Frannie Doud Showed Up Again

Frannie Doud showed up again today.
There she was on my computer screen
asking about Amy Gatsby.
Had she died, she wanted to know.
Was it true that she had killed herself?

How is it possible to answer without wounding?
Shall I say that Amy indeed is dead
and let it go at that
or shall I come right out and say
Amy shot herself in the head
somewhere in Alaska
because, they say, the man she loved
didn’t love her anymore?

I wanted to ask Frannie what she thinks about love
but decided to say only that love’s a powerful thing,
then reminded myself she knows at least that already
so I’ll say simply
I’m sorry to report that Amy died.
And she wrote poetry...remember?

Saturday, February 27, 2010

ONE OF THOSE DAYS... and then, standing at the edge of the Great Pacific at a place where sediment has turned to rock at Ocean Beach beyond the pier where I perched waiting to see if a bigger wave than usual would come to demonstrate the "event," as newscasters call it... I glanced down to see where somebody carved his love in the rock, notice I didn't say "she carved her love," because girls don't do that; some perversities only boys do... and then I remembered the earthquake and Tsunami and suffering... and wondered how Pat Robertson will explain what the Chileans have done to offend God... and those poor souls on some lonely atoll out in the middle of the vast ocean... Are theirs sins of omission or commission? Anyway, as I waited and thought I wrote not in the hardened sediment but on very temporary paper... and then posted it here on this BLOG, which I can't explain at all, to shoot it out into cyber space, also which I don't understand. Same song, second verse...I'm trying my damnedest to find reasons to excuse the church for its silence, which as you can see, on this last Saturday in February, I've once again failed to do.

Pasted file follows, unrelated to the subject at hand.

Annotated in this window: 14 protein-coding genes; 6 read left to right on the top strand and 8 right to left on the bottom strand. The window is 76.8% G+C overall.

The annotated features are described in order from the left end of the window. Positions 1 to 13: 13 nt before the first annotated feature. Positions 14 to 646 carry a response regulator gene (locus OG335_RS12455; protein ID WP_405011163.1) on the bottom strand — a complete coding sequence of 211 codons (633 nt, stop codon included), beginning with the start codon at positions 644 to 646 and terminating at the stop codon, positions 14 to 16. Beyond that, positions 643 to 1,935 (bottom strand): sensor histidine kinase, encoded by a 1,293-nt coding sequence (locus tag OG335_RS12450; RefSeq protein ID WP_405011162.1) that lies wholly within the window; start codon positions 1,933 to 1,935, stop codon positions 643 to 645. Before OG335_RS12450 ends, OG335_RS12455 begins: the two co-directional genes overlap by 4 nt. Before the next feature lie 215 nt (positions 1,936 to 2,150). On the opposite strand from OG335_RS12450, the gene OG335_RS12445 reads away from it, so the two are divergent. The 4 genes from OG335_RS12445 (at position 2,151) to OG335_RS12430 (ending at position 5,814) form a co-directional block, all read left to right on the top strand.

Snow capped elder shadows sing slowly.
Mute pipes rise above the choir.
The organist strides boldly from the closet
wrapped securely in the flag of Jesus
whistling Dixie in C major...
Just as I am!
No sharps!
No flats!

Rock hard silence sits in the rector’s chair.

The congregation waits,
afraid to ask the obvious question
about why truth hides itself in church.

Be silent before the Lord
may be good advice mostly;
but not now,
not now.

Friday, February 26, 2010